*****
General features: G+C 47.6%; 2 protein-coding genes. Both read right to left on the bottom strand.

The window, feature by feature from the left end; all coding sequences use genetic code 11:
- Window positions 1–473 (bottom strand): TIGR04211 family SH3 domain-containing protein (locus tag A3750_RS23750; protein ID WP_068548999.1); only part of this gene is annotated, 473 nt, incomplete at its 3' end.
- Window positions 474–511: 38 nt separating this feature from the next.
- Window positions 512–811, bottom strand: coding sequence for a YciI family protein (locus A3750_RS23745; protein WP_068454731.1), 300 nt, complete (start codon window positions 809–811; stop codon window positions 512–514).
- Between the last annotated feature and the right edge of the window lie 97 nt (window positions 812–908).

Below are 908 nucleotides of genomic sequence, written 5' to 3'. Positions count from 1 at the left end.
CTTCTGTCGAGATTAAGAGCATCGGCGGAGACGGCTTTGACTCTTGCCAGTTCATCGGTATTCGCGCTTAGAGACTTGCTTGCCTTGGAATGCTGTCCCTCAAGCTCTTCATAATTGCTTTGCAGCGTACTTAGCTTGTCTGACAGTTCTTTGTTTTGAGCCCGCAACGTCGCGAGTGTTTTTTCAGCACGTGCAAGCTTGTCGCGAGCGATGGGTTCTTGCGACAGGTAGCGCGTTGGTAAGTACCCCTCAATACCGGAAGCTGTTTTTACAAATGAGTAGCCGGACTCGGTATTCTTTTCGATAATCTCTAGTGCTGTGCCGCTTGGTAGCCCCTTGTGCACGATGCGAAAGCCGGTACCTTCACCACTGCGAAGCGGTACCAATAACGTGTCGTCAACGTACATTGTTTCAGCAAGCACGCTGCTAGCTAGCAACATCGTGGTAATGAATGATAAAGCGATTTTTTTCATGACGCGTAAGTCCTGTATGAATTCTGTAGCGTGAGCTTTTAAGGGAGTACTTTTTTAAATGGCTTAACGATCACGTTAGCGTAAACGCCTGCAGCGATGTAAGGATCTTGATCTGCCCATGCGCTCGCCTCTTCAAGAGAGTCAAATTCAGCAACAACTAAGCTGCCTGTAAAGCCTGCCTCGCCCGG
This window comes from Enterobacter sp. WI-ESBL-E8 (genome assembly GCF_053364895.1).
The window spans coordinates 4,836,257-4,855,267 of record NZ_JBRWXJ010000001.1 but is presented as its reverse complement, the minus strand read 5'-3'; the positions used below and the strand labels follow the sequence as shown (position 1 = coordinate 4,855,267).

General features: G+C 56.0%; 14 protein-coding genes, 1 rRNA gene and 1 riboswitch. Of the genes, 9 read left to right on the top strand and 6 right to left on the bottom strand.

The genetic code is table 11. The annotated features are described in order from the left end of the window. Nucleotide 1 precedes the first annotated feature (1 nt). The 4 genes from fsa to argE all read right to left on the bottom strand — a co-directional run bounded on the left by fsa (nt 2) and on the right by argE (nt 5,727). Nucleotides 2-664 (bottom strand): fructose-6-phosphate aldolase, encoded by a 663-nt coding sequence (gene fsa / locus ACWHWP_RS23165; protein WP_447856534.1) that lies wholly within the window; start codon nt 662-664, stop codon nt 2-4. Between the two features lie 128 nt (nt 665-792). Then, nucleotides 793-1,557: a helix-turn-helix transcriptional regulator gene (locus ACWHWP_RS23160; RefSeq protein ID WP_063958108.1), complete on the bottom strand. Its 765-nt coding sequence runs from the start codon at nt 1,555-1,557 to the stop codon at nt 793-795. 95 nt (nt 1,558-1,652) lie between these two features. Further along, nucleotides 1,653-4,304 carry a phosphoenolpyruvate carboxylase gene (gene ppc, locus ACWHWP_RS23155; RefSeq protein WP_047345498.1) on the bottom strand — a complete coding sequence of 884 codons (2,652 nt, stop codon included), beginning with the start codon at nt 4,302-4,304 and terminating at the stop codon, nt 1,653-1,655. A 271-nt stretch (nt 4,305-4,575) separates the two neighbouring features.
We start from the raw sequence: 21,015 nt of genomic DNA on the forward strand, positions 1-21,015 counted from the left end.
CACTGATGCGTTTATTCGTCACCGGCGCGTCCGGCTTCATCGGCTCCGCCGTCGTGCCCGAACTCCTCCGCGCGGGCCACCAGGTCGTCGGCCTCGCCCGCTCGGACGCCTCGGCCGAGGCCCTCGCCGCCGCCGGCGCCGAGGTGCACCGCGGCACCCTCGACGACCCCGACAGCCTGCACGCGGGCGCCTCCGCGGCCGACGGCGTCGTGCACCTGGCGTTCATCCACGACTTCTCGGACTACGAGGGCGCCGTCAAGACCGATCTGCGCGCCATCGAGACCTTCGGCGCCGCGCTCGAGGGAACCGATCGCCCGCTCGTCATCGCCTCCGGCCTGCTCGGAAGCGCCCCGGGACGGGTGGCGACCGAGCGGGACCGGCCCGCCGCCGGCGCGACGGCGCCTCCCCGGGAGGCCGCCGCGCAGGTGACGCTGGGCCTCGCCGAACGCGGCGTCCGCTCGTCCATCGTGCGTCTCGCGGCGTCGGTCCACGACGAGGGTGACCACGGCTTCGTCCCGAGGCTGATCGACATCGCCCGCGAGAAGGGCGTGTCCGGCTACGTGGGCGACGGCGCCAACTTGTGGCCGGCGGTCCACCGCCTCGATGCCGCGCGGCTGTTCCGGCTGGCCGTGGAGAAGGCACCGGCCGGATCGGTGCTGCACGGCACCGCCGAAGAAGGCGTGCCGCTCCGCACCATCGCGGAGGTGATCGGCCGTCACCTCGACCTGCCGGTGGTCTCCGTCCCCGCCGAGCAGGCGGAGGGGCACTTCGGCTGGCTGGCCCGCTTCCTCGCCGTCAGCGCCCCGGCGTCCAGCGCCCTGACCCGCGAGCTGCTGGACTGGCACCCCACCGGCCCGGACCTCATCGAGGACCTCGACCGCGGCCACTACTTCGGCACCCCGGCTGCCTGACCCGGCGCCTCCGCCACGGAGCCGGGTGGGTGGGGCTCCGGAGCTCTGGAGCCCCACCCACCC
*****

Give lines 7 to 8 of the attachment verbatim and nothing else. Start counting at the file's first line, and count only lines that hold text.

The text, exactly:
Below are 908 nucleotides of genomic sequence, written 5' to 3'. Positions count from 1 at the left end.
CTTCTGTCGAGATTAAGAGCATCGGCGGAGACGGCTTTGACTCTTGCCAGTTCATCGGTATTCGCGCTTAGAGACTTGCTTGCCTTGGAATGCTGTCCCTCAAGCTCTTCATAATTGCTTTGCAGCGTACTTAGCTTGTCTGACAGTTCTTTGTTTTGAGCCCGCAACGTCGCGAGTGTTTTTTCAGCACGTGCAAGCTTGTCGCGAGCGATGGGTTCTTGCGACAGGTAGCGCGTTGGTAAGTACCCCTCAATACCGGAAGCTGTTTTTACAAATGAGTAGCCGGACTCGGTATTCTTTTCGATAATCTCTAGTGCTGTGCCGCTTGGTAGCCCCTTGTGCACGATGCGAAAGCCGGTACCTTCACCACTGCGAAGCGGTACCAATAACGTGTCGTCAACGTACATTGTTTCAGCAAGCACGCTGCTAGCTAGCAACATCGTGGTAATGAATGATAAAGCGATTTTTTTCATGACGCGTAAGTCCTGTATGAATTCTGTAGCGTGAGCTTTTAAGGGAGTACTTTTTTAAATGGCTTAACGATCACGTTAGCGTAAACGCCTGCAGCGATGTAAGGATCTTGATCTGCCCATGCGCTCGCCTCTTCAAGAGAGTCAAATTCAGCAACAACTAAGCTGCCTGTAAAGCCTGCCTCGCCCGG